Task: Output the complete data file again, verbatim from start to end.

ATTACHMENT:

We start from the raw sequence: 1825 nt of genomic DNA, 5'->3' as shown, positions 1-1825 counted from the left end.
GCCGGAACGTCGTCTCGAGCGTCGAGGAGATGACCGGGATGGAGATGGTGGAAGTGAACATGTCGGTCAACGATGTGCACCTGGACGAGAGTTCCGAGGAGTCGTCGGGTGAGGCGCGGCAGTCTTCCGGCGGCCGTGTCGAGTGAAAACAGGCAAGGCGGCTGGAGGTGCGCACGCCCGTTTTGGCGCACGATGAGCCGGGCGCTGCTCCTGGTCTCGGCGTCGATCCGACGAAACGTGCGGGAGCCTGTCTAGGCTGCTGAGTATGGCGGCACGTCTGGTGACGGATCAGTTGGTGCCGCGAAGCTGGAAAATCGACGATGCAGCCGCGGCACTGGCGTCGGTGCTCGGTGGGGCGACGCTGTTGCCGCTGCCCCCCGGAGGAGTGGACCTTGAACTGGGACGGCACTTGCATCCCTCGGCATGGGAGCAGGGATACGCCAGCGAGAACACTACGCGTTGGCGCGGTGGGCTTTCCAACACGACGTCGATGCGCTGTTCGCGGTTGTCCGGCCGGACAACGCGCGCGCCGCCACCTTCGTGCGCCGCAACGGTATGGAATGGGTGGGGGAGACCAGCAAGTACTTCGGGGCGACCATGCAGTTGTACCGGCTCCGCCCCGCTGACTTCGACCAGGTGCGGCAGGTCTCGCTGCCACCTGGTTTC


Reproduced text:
We start from the raw sequence: 1825 nt of genomic DNA, 5'->3' as shown, positions 1-1825 counted from the left end.
GCCGGAACGTCGTCTCGAGCGTCGAGGAGATGACCGGGATGGAGATGGTGGAAGTGAACATGTCGGTCAACGATGTGCACCTGGACGAGAGTTCCGAGGAGTCGTCGGGTGAGGCGCGGCAGTCTTCCGGCGGCCGTGTCGAGTGAAAACAGGCAAGGCGGCTGGAGGTGCGCACGCCCGTTTTGGCGCACGATGAGCCGGGCGCTGCTCCTGGTCTCGGCGTCGATCCGACGAAACGTGCGGGAGCCTGTCTAGGCTGCTGAGTATGGCGGCACGTCTGGTGACGGATCAGTTGGTGCCGCGAAGCTGGAAAATCGACGATGCAGCCGCGGCACTGGCGTCGGTGCTCGGTGGGGCGACGCTGTTGCCGCTGCCCCCCGGAGGAGTGGACCTTGAACTGGGACGGCACTTGCATCCCTCGGCATGGGAGCAGGGATACGCCAGCGAGAACACTACGCGTTGGCGCGGTGGGCTTTCCAACACGACGTCGATGCGCTGTTCGCGGTTGTCCGGCCGGACAACGCGCGCGCCGCCACCTTCGTGCGCCGCAACGGTATGGAATGGGTGGGGGAGACCAGCAAGTACTTCGGGGCGACCATGCAGTTGTACCGGCTCCGCCCCGCTGACTTCGACCAGGTGCGGCAGGTCTCGCTGCCACCTGGTTTC